Steve laughed. "They are little balls of bread made out of cornmeal, dropped in deep fat, and fried. They’re delicious. The story goes that they were first made by hunters around a campfire, and when the dogs would beg for food, they would throw them to the dogs with the admonition to 'hush, puppies!' I have no idea if that is really true or not.” He shrugged. “At any rate, it’s the custom in our homeland to serve them with fried fish, which we often cover in cornmeal or breadcrumbs before we fry it." Steve paused. "We also have something to go with our fish called tartar sauce. But I have no idea what is even in that!" He nodded toward Gail. “My wife knows how to make tartar sauce, though. She makes it, to go with our fish at home.”
Gail shrugged. "It's just a little mayonnaise—that’s a sauce made of eggs, oil, and lemon juice whipped together, but we usually buy that already made at the store—and some chopped pickle, parsley, onion, and lemon juice mixed in."
"Lemons are a rare treat here," Galadriel said. "They have occasionally been brought in trade from the South. Long ago, the twins brought us some as a gift—they had been travelling in the lands of the South for a while."
As they had been talking, some of the Elves had come and begun to clear things away and fold up the cloths. They now came to the main cloth where the Lord and Lady and their guests were, and got permission to take it away. It was clear that most everyone was all through eating.
Musicians had begun to tune their instruments in the centre of the area, and Steve looked over curiously. There were several types of flutes, panpipes, a couple of harps, an odd rather twisted-looking wind instrument he had never seen before, and a couple of drums. The music they struck up was lively, with what seemed to him an almost Middle-eastern tone to it. The Elves began to make circles of as many as a dozen people, all holding hands. Lassiel suddenly appeared, and asked them to join in. Kaylee and Megan eagerly ran to join one of the circles, and both the Lord and Lady stood, smiled at one another, and also went to one of the circles that was not yet full.
"Come," said Lassiel, tugging at Gail and gesturing to Steve.
"But we don't know the steps," Steve protested.
"It matters not: you will soon learn, and I will call the steps for you in our circle."
Soon they found that it was true—with Lassiel's help, they quickly mastered the simple steps, and had a lot of fun.
When they were out of breath, they went to the side-lines. There they saw Radagast, also out of breath. Kaylee and Megan, though, were still happily frolicking amid the dancers.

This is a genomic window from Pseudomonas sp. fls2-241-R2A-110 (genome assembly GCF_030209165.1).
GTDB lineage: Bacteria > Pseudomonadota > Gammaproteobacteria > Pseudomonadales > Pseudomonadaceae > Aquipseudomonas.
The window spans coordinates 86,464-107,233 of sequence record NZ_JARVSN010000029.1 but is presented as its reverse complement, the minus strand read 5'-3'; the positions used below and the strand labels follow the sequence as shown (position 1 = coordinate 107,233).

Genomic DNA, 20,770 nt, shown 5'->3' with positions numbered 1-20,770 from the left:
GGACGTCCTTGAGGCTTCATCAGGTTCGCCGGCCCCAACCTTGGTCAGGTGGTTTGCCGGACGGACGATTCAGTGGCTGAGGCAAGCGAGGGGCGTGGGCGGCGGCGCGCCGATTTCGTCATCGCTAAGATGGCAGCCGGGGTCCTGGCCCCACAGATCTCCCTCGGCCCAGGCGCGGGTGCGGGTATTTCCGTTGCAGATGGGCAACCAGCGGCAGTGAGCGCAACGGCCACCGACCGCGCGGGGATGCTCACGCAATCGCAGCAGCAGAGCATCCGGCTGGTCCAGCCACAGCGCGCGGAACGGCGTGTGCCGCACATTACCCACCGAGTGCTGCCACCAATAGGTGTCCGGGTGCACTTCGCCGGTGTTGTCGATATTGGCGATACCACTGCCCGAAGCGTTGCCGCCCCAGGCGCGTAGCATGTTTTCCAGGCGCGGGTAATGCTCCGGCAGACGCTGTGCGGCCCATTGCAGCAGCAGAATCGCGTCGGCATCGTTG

Some of the Elves began to sing:
“Elechoi mírnu aglaron,
Thrad Earmenelon Ithil Círon…”^^
There were many other songs, and Steve put his arm around Gail's shoulder, as they watched and listened. After a while, Mairen came to them with a sleeping Megan in her arms, followed by another Elf-maiden with a sleepy Kaylee held by her hand. The two Elves gave the children into their parents' keeping, and then headed back to the party.
The little family slowly wove their way back to their pavilion for the night.
When Steve had told Gail how soon he would be leaving for the border of Lothlórien, she had not been happy, but keeping in mind what Galadriel had told her, she had kept her misgivings to herself, and when Glorfindel came and woke Steve while it was still dark, she rose to see her husband off with a smile and a kiss. “Be careful!” she warned Steve.
“I will.” Steve kissed her back and left with Glorfindel. Then, with a heavy heart, she went back to bed, had a good cry, and then prayed very hard.
“Please, God,” she prayed in a low voice, “protect my husband, and protect our daughters and me. Please protect us all.” As she laid her head on her arms, a Bible verse came into her mind: You will keep in perfect peace those whose minds are steadfast, because they trust in you..**
A supernatural peace filled her heart, and she laid her head back down on her pillow and drifted back to sleep, until it was day, and her daughters crept into bed with her. Lucy remained asleep in her dog bed.
A/N: *The Bible verse that Gail quotes is Romans 8:28, NIV.
**Isaiah 26:3, NIV
#The song, "Little Bird," is the work of our lovely beta, Linda Hoyland; when she learned that we were having trouble coming up with a little song to go with Celeborn's game, she created this one. The translation is courtesy of Elaran from SWG's Discord (who also let us know that he skipped "to tell you I'm..." to keep the syllable count the same for all lines), and also credit goes to our good friend and reviewer, Kaylee Arafinwiel, who was able to contact Elaran for us. Thanks to all three of you.
***"Shrub" is an actual historical beverage, known by that and by other names from very ancient times. It was non-alcoholic, although sometimes alcohol would be added later, to make a sort of punch. Recipes to make various versions of this drink may still be found online.
^^"Elechoi mírnu aglaron, Thrad Earmenelon Ithil Círon" was written by Carvin Knowles, and recorded by The Fellowship on their CD, "In Elven Lands". This is an excellent LP, and it has a number of songs in both English and in Sindarin or Quenya, all inspired by J.R.R. Tolkien's Legendarium. You may do a search for the group to find some of the songs online, if you wish.